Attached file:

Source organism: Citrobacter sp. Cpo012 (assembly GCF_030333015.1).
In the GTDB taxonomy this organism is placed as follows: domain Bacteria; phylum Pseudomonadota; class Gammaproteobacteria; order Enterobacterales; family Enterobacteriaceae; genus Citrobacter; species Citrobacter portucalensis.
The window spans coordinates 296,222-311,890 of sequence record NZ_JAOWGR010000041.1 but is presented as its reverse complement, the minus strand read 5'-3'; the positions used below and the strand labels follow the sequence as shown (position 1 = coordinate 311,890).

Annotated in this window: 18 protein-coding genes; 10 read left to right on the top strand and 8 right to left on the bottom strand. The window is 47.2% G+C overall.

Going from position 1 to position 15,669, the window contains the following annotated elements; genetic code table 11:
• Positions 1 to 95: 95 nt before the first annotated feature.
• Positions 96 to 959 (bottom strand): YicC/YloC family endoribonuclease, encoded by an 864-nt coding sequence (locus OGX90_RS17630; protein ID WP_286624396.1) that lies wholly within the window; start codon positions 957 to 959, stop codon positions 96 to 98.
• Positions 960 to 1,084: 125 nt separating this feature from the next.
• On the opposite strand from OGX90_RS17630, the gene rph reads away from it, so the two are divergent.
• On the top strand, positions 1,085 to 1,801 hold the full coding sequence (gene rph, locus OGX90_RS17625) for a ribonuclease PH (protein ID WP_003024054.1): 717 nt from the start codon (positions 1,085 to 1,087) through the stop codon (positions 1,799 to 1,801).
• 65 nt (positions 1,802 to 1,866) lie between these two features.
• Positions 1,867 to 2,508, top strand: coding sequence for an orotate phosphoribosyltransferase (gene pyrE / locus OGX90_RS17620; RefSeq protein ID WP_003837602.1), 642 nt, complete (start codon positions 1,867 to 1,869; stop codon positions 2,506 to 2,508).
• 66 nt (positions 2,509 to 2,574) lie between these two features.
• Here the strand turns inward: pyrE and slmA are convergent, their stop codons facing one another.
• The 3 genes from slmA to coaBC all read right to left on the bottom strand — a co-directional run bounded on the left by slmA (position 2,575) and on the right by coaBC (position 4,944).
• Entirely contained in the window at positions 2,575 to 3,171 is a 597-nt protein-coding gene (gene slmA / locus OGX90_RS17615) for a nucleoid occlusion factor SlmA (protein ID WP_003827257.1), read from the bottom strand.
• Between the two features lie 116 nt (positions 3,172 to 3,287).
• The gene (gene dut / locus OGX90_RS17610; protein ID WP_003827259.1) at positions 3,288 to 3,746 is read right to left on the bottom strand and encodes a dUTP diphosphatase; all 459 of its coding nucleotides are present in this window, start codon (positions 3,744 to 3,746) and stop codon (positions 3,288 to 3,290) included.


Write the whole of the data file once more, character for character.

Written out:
Source organism: Citrobacter sp. Cpo012 (assembly GCF_030333015.1).
In the GTDB taxonomy this organism is placed as follows: domain Bacteria; phylum Pseudomonadota; class Gammaproteobacteria; order Enterobacterales; family Enterobacteriaceae; genus Citrobacter; species Citrobacter portucalensis.
The window spans coordinates 296,222-311,890 of sequence record NZ_JAOWGR010000041.1 but is presented as its reverse complement, the minus strand read 5'-3'; the positions used below and the strand labels follow the sequence as shown (position 1 = coordinate 311,890).

Annotated in this window: 18 protein-coding genes; 10 read left to right on the top strand and 8 right to left on the bottom strand. The window is 47.2% G+C overall.

Going from position 1 to position 15,669, the window contains the following annotated elements; genetic code table 11:
• Positions 1 to 95: 95 nt before the first annotated feature.
• Positions 96 to 959 (bottom strand): YicC/YloC family endoribonuclease, encoded by an 864-nt coding sequence (locus OGX90_RS17630; protein ID WP_286624396.1) that lies wholly within the window; start codon positions 957 to 959, stop codon positions 96 to 98.
• Positions 960 to 1,084: 125 nt separating this feature from the next.
• On the opposite strand from OGX90_RS17630, the gene rph reads away from it, so the two are divergent.
• On the top strand, positions 1,085 to 1,801 hold the full coding sequence (gene rph, locus OGX90_RS17625) for a ribonuclease PH (protein ID WP_003024054.1): 717 nt from the start codon (positions 1,085 to 1,087) through the stop codon (positions 1,799 to 1,801).
• 65 nt (positions 1,802 to 1,866) lie between these two features.
• Positions 1,867 to 2,508, top strand: coding sequence for an orotate phosphoribosyltransferase (gene pyrE / locus OGX90_RS17620; RefSeq protein ID WP_003837602.1), 642 nt, complete (start codon positions 1,867 to 1,869; stop codon positions 2,506 to 2,508).
• 66 nt (positions 2,509 to 2,574) lie between these two features.
• Here the strand turns inward: pyrE and slmA are convergent, their stop codons facing one another.
• The 3 genes from slmA to coaBC all read right to left on the bottom strand — a co-directional run bounded on the left by slmA (position 2,575) and on the right by coaBC (position 4,944).
• Entirely contained in the window at positions 2,575 to 3,171 is a 597-nt protein-coding gene (gene slmA / locus OGX90_RS17615) for a nucleoid occlusion factor SlmA (protein ID WP_003827257.1), read from the bottom strand.
• Between the two features lie 116 nt (positions 3,172 to 3,287).
• The gene (gene dut / locus OGX90_RS17610; protein ID WP_003827259.1) at positions 3,288 to 3,746 is read right to left on the bottom strand and encodes a dUTP diphosphatase; all 459 of its coding nucleotides are present in this window, start codon (positions 3,744 to 3,746) and stop codon (positions 3,288 to 3,290) included.